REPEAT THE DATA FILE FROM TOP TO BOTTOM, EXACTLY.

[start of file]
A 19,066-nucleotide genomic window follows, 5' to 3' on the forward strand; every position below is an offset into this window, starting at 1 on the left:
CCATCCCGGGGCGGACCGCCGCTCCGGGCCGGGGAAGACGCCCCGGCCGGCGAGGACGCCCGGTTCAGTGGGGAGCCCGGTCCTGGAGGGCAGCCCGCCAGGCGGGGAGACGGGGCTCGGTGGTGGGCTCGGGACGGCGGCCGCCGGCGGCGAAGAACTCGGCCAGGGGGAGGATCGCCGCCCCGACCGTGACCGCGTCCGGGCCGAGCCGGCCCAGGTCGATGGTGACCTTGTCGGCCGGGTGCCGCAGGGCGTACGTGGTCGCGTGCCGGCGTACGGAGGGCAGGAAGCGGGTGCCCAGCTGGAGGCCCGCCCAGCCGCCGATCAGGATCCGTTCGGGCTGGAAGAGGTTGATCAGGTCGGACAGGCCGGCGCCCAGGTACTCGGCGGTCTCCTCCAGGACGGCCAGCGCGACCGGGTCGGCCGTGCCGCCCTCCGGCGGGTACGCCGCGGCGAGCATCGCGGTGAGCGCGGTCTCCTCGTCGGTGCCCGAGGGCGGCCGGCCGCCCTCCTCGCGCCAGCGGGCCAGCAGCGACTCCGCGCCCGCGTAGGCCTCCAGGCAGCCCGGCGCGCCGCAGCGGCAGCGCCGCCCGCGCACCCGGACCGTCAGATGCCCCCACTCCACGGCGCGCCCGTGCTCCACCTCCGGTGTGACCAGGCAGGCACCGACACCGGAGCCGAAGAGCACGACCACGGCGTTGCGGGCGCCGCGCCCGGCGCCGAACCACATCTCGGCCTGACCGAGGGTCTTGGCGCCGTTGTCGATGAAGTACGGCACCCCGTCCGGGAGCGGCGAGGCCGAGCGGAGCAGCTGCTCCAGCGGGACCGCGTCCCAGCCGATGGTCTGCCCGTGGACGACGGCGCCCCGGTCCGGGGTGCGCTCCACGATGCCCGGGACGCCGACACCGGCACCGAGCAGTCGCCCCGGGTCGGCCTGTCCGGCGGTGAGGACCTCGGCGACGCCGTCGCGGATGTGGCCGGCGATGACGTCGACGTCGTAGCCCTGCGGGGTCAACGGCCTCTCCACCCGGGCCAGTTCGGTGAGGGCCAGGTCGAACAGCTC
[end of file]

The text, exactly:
A 19,066-nucleotide genomic window follows, 5' to 3' on the forward strand; every position below is an offset into this window, starting at 1 on the left:
CCATCCCGGGGCGGACCGCCGCTCCGGGCCGGGGAAGACGCCCCGGCCGGCGAGGACGCCCGGTTCAGTGGGGAGCCCGGTCCTGGAGGGCAGCCCGCCAGGCGGGGAGACGGGGCTCGGTGGTGGGCTCGGGACGGCGGCCGCCGGCGGCGAAGAACTCGGCCAGGGGGAGGATCGCCGCCCCGACCGTGACCGCGTCCGGGCCGAGCCGGCCCAGGTCGATGGTGACCTTGTCGGCCGGGTGCCGCAGGGCGTACGTGGTCGCGTGCCGGCGTACGGAGGGCAGGAAGCGGGTGCCCAGCTGGAGGCCCGCCCAGCCGCCGATCAGGATCCGTTCGGGCTGGAAGAGGTTGATCAGGTCGGACAGGCCGGCGCCCAGGTACTCGGCGGTCTCCTCCAGGACGGCCAGCGCGACCGGGTCGGCCGTGCCGCCCTCCGGCGGGTACGCCGCGGCGAGCATCGCGGTGAGCGCGGTCTCCTCGTCGGTGCCCGAGGGCGGCCGGCCGCCCTCCTCGCGCCAGCGGGCCAGCAGCGACTCCGCGCCCGCGTAGGCCTCCAGGCAGCCCGGCGCGCCGCAGCGGCAGCGCCGCCCGCGCACCCGGACCGTCAGATGCCCCCACTCCACGGCGCGCCCGTGCTCCACCTCCGGTGTGACCAGGCAGGCACCGACACCGGAGCCGAAGAGCACGACCACGGCGTTGCGGGCGCCGCGCCCGGCGCCGAACCACATCTCGGCCTGACCGAGGGTCTTGGCGCCGTTGTCGATGAAGTACGGCACCCCGTCCGGGAGCGGCGAGGCCGAGCGGAGCAGCTGCTCCAGCGGGACCGCGTCCCAGCCGATGGTCTGCCCGTGGACGACGGCGCCCCGGTCCGGGGTGCGCTCCACGATGCCCGGGACGCCGACACCGGCACCGAGCAGTCGCCCCGGGTCGGCCTGTCCGGCGGTGAGGACCTCGGCGACGCCGTCGCGGATGTGGCCGGCGATGACGTCGACGTCGTAGCCCTGCGGGGTCAACGGCCTCTCCACCCGGGCCAGTTCGGTGAGGGCCAGGTCGAACAGCTC